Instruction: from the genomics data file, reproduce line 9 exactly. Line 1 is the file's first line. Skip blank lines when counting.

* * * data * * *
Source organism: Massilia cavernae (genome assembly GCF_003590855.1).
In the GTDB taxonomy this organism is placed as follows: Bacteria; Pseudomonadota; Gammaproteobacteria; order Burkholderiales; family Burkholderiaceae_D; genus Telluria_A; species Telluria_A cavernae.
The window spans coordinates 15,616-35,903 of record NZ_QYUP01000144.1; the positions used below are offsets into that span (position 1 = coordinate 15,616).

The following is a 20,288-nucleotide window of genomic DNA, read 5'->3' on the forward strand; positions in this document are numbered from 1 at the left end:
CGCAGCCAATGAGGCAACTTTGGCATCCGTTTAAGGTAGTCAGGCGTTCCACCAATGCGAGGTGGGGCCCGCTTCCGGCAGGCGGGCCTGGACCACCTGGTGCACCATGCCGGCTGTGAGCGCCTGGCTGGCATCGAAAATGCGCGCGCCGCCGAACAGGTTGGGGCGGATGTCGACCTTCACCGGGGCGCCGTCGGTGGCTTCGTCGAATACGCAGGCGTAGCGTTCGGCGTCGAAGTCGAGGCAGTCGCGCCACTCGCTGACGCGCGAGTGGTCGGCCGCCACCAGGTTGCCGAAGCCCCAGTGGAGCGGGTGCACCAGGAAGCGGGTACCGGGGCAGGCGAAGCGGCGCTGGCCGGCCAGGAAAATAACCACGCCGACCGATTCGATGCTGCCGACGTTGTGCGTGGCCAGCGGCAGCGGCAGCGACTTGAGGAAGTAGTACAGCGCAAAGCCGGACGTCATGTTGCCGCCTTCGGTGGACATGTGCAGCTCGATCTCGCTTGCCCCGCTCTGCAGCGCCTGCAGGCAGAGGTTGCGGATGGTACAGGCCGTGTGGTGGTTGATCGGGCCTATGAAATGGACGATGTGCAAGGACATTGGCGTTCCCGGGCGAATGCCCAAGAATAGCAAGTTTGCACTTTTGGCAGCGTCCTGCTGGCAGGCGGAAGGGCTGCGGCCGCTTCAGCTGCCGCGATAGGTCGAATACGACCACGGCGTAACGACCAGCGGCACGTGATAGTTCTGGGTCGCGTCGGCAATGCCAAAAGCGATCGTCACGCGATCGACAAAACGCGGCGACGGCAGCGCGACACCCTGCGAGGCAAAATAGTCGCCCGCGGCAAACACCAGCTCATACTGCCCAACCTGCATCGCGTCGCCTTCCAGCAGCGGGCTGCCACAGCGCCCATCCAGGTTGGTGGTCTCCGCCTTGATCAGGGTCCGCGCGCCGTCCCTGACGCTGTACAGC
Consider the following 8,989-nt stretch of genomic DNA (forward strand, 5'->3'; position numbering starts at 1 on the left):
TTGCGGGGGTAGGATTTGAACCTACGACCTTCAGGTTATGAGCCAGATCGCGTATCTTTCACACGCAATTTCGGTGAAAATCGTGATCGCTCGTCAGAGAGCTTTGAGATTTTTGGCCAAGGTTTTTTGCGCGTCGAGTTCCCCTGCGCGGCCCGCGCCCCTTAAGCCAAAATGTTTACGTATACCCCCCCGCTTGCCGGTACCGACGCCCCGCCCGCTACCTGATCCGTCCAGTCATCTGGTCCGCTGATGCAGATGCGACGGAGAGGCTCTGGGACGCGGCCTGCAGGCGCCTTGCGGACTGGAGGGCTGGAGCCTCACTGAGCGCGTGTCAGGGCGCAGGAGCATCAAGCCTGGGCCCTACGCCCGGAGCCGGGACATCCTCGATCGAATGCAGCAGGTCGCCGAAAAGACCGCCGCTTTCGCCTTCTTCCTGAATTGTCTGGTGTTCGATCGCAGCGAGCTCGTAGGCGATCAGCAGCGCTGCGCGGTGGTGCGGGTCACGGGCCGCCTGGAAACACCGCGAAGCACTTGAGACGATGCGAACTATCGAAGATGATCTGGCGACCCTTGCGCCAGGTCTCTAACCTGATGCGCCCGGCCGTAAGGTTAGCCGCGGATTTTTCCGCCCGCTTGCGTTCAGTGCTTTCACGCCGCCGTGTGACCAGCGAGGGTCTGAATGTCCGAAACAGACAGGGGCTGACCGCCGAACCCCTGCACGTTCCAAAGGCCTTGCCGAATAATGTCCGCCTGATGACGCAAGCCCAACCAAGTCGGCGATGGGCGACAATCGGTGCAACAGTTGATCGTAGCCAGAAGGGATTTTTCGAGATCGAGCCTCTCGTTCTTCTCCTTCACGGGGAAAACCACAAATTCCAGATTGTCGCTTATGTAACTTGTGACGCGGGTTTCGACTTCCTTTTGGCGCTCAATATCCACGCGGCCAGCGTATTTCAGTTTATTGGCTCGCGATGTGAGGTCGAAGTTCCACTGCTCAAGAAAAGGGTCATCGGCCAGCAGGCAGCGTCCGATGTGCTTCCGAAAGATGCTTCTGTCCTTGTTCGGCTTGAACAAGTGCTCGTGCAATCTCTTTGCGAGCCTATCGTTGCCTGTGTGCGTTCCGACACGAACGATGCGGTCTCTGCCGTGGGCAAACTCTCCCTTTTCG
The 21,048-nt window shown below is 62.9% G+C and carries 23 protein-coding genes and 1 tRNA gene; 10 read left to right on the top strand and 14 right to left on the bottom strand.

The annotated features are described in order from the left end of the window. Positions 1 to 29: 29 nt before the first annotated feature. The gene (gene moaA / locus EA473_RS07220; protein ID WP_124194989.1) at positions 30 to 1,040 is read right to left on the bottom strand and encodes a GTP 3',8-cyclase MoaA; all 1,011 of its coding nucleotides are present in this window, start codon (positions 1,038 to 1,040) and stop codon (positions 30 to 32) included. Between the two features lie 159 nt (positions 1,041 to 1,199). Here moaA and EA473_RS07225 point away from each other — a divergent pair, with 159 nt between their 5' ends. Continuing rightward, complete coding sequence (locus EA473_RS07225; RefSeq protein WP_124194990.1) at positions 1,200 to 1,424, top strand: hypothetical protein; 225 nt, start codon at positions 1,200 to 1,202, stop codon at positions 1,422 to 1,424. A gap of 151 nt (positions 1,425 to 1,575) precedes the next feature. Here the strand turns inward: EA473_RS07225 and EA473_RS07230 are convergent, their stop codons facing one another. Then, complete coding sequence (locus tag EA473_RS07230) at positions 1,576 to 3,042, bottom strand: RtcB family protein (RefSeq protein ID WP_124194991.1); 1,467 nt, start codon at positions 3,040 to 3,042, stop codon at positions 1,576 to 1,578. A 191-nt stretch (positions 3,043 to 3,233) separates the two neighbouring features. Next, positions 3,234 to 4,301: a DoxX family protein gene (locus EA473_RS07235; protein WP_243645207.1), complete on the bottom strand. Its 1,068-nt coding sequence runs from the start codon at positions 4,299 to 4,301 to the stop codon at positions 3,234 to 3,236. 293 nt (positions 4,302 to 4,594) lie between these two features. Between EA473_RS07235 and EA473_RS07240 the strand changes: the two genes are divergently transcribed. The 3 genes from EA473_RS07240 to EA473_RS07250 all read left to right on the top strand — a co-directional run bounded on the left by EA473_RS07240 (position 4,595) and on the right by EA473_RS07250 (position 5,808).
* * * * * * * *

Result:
The annotated features are described in order from the left end of the window. Positions 1 to 29: 29 nt before the first annotated feature. The gene (gene moaA / locus EA473_RS07220; protein ID WP_124194989.1) at positions 30 to 1,040 is read right to left on the bottom strand and encodes a GTP 3',8-cyclase MoaA; all 1,011 of its coding nucleotides are present in this window, start codon (positions 1,038 to 1,040) and stop codon (positions 30 to 32) included. Between the two features lie 159 nt (positions 1,041 to 1,199). Here moaA and EA473_RS07225 point away from each other — a divergent pair, with 159 nt between their 5' ends. Continuing rightward, complete coding sequence (locus EA473_RS07225; RefSeq protein WP_124194990.1) at positions 1,200 to 1,424, top strand: hypothetical protein; 225 nt, start codon at positions 1,200 to 1,202, stop codon at positions 1,422 to 1,424. A gap of 151 nt (positions 1,425 to 1,575) precedes the next feature. Here the strand turns inward: EA473_RS07225 and EA473_RS07230 are convergent, their stop codons facing one another. Then, complete coding sequence (locus tag EA473_RS07230) at positions 1,576 to 3,042, bottom strand: RtcB family protein (RefSeq protein ID WP_124194991.1); 1,467 nt, start codon at positions 3,040 to 3,042, stop codon at positions 1,576 to 1,578. A 191-nt stretch (positions 3,043 to 3,233) separates the two neighbouring features. Next, positions 3,234 to 4,301: a DoxX family protein gene (locus EA473_RS07235; protein WP_243645207.1), complete on the bottom strand. Its 1,068-nt coding sequence runs from the start codon at positions 4,299 to 4,301 to the stop codon at positions 3,234 to 3,236. 293 nt (positions 4,302 to 4,594) lie between these two features. Between EA473_RS07235 and EA473_RS07240 the strand changes: the two genes are divergently transcribed. The 3 genes from EA473_RS07240 to EA473_RS07250 all read left to right on the top strand — a co-directional run bounded on the left by EA473_RS07240 (position 4,595) and on the right by EA473_RS07250 (position 5,808).